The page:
Slaubaugh tried to correct her vehicle, but the car slid at an angle and hit a stop sign, causing the vehicle to flip and go airborne for about 8 feet.
When the car came to rest, Slaubaugh opened her eyes. The car now was on its roof. The airbags had gone off, and she was hanging upside down.
She said she felt her body to check if she was injured or in pain.
"I felt around to make sure everything was OK," Slaubaugh said, adding she realized her seat belt was the only thing holding her in place.
With the help of a classmate and a stranger who had spotted the crash, she was able to climb out before emergency responders arrived at the scene.
She called her father, Kendall Slaubaugh, to let him know she had been in a car crash and that she was not seriously injured. Because she was 17 years old at the time of the crash, she was taken by ambulance to Sakakawea Medical Center in Hazen, where she later was reunited with her parents.
"Until then, I didn't really think about how bad it could have been, but when I saw my parents' faces it kind of sunk in, you know, kind of got emotional," she said.
When Kendra Slaubaugh heard from her mother, Brenda, that Krista was alive after the crash, she was grateful, sending up a prayer to God saying "thank you."
"You don't really realize how important it is until it maybe happens to you or someone really close to you," Kendra said.
The car, which belonged to Kendra, was completely totaled. Photos of the car show a spiderwebbed windshield. The front bumper is all but torn off, barely hanging in front of a bent radiator.
"I remember going down and looking at the car. ... I even remember seeing all of my old CDs in my car just scattered around everywhere. It was just a complete wreck," Kendra Slaubaugh said. "After seeing the car and talking to a few people, it was pretty clear that if Krista had not been wearing her seat belt, there probably would have been a different end to the story that night."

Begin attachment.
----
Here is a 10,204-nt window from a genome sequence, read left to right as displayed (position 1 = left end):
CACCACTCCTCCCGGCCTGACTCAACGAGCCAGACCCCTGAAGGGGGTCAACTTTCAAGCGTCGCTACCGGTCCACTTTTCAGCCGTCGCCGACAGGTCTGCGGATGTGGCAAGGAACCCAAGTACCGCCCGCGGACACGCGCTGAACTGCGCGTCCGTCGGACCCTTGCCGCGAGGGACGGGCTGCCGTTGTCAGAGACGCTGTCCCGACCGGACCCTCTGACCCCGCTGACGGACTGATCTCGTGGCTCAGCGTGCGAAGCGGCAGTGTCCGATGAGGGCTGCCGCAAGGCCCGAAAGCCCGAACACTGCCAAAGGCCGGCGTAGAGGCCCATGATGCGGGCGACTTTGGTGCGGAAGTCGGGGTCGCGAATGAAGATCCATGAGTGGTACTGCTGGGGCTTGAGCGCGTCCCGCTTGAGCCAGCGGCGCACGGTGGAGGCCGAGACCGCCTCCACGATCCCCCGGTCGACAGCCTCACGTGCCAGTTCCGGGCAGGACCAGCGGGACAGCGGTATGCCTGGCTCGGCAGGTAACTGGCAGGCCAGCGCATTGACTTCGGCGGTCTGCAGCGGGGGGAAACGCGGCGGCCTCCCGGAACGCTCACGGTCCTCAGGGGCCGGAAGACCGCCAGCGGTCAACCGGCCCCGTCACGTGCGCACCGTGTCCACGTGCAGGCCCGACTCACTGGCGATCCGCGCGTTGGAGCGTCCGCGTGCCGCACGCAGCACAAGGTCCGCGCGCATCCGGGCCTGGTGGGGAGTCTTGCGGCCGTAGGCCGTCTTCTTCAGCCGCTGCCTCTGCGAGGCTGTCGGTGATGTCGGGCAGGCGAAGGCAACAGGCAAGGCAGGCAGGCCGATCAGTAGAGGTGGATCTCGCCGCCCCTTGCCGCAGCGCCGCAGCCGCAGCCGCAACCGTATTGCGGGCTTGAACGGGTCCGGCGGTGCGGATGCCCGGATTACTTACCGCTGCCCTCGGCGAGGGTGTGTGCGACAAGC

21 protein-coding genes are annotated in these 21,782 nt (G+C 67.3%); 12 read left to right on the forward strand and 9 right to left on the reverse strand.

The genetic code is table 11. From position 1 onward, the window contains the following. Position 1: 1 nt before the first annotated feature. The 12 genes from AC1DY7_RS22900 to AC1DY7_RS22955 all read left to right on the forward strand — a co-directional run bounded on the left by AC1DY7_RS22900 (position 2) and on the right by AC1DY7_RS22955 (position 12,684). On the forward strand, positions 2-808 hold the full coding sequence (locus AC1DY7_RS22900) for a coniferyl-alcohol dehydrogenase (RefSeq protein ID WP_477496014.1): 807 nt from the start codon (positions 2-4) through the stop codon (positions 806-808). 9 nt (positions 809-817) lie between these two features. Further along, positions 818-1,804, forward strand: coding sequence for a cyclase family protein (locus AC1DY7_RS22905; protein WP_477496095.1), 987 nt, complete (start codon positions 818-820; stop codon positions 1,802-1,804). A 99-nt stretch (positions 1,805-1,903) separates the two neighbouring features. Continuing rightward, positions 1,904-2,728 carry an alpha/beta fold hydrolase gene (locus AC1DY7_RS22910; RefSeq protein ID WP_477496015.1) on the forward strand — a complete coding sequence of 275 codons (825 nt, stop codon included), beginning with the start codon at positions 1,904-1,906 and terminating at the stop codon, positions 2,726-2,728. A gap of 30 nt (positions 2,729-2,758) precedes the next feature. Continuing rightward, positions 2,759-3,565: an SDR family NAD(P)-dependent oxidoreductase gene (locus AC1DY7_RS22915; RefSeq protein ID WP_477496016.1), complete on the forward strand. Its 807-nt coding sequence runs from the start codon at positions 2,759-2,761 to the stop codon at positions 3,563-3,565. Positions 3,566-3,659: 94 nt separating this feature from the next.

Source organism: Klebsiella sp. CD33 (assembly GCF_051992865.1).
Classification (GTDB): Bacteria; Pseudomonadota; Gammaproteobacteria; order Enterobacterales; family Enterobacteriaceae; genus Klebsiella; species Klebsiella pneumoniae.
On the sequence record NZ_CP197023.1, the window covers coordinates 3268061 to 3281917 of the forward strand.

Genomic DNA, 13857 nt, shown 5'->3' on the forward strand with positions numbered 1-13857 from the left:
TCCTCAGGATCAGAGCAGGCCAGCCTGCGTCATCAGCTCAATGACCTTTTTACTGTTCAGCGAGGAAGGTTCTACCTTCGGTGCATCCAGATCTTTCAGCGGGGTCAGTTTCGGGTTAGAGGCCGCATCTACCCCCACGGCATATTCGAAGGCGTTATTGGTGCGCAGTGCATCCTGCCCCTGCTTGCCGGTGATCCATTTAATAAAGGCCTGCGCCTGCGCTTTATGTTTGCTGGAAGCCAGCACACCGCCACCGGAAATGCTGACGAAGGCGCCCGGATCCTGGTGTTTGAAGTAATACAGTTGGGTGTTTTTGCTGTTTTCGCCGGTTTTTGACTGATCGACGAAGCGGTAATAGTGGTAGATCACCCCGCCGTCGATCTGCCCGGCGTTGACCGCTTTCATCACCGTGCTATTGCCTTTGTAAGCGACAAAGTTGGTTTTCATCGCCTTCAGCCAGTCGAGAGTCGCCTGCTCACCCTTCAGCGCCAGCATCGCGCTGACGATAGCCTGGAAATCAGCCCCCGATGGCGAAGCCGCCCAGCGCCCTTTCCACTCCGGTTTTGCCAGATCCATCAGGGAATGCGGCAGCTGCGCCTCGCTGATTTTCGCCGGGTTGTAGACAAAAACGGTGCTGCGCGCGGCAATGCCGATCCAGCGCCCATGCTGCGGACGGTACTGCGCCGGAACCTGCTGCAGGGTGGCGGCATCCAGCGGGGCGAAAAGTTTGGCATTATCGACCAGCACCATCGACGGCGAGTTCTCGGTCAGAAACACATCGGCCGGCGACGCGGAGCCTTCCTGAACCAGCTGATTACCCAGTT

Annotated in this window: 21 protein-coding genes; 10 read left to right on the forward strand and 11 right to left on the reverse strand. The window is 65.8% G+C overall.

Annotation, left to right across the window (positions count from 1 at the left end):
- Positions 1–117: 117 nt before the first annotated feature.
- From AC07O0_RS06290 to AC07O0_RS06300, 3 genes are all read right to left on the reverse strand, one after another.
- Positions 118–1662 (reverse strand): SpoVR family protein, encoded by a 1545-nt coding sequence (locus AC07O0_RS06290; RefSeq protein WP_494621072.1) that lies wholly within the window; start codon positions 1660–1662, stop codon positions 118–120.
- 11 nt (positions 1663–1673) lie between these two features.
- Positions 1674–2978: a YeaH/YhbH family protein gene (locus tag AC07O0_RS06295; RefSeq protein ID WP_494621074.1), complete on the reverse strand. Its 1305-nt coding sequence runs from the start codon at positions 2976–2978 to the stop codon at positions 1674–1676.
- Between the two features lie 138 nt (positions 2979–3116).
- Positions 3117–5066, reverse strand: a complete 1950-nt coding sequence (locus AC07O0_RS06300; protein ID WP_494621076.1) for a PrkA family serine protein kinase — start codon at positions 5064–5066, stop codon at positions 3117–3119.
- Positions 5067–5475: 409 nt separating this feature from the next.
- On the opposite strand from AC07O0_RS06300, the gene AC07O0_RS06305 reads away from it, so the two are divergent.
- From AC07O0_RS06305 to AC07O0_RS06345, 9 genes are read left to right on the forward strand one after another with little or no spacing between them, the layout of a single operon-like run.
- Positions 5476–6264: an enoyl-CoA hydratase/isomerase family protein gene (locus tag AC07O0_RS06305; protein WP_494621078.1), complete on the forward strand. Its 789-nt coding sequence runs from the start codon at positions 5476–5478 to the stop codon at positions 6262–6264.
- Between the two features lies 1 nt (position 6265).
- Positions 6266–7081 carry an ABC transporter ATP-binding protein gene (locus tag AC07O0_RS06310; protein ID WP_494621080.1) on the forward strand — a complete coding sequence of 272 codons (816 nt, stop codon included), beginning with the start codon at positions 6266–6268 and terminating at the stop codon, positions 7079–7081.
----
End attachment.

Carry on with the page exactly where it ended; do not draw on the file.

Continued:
But Krista said she was not injured, save an airbag burn to her arm.
"I'm just very, very thankful I was wearing my seat belt," she said. "Car accidents like that are very scary, and I just couldn't imagine my life ending at such a young age."
Reaching half a million people
In North Dakota, Krista and Kendra Slaubaugh are celebrities.
The sisters, who named themselves Tigirlily, have been posting videos of themselves singing on YouTube for five years. The went from doing "kitchen covers"—they mostly performed popular songs in front of a camera in their kitchen at home—to recording records and videos with professional producers, as well performing in concerts across the state.